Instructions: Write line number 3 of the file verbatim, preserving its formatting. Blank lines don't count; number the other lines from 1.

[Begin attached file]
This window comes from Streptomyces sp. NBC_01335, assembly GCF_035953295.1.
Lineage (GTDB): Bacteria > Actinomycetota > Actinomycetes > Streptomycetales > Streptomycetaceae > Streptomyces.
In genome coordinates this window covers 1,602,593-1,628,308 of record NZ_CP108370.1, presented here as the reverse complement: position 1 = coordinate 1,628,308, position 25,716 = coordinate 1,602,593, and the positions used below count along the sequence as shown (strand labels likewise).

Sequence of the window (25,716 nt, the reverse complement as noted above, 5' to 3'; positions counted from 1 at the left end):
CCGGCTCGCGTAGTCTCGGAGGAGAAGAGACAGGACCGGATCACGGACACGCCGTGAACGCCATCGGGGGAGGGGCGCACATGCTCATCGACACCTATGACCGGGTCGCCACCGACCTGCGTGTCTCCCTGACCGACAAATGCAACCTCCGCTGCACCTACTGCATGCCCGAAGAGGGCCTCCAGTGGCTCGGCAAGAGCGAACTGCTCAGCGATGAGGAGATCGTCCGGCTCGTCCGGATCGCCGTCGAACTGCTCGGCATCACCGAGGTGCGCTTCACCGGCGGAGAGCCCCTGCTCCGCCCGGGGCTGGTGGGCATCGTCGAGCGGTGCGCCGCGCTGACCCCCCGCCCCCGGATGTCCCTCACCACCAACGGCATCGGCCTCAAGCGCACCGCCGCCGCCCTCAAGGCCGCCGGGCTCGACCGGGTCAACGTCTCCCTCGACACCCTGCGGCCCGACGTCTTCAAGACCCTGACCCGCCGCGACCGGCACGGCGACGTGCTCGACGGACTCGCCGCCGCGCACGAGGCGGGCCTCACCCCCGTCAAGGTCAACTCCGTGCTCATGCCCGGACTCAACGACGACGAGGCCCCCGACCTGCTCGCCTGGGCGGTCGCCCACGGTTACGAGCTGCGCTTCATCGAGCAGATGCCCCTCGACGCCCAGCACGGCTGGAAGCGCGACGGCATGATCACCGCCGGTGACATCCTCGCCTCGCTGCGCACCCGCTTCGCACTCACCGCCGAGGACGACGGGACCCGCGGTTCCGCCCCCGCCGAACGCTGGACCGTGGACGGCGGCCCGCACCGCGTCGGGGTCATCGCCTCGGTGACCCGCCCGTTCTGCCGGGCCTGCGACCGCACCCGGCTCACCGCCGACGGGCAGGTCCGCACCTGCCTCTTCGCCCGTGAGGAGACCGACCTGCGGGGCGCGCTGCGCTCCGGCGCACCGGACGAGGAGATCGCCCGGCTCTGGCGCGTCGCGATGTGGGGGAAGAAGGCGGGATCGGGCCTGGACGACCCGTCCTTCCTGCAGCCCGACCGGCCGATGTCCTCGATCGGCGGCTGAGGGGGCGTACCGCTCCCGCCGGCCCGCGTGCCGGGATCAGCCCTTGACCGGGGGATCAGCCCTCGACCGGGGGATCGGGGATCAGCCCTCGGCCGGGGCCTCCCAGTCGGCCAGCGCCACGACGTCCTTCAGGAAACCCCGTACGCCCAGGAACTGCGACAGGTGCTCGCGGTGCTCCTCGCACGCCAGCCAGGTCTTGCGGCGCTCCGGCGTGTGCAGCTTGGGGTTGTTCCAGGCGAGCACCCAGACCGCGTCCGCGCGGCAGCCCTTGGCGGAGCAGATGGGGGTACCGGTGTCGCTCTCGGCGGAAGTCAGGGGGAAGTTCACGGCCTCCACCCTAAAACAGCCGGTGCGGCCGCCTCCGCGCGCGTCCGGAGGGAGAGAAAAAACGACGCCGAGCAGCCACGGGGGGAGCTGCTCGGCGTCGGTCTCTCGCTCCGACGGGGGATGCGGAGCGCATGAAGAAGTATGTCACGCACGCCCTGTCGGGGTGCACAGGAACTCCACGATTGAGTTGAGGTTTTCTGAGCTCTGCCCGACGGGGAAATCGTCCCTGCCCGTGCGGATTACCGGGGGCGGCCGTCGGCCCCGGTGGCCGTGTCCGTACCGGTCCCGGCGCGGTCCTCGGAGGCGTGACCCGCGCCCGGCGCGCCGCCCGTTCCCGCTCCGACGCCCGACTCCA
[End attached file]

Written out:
In genome coordinates this window covers 1,602,593-1,628,308 of record NZ_CP108370.1, presented here as the reverse complement: position 1 = coordinate 1,628,308, position 25,716 = coordinate 1,602,593, and the positions used below count along the sequence as shown (strand labels likewise).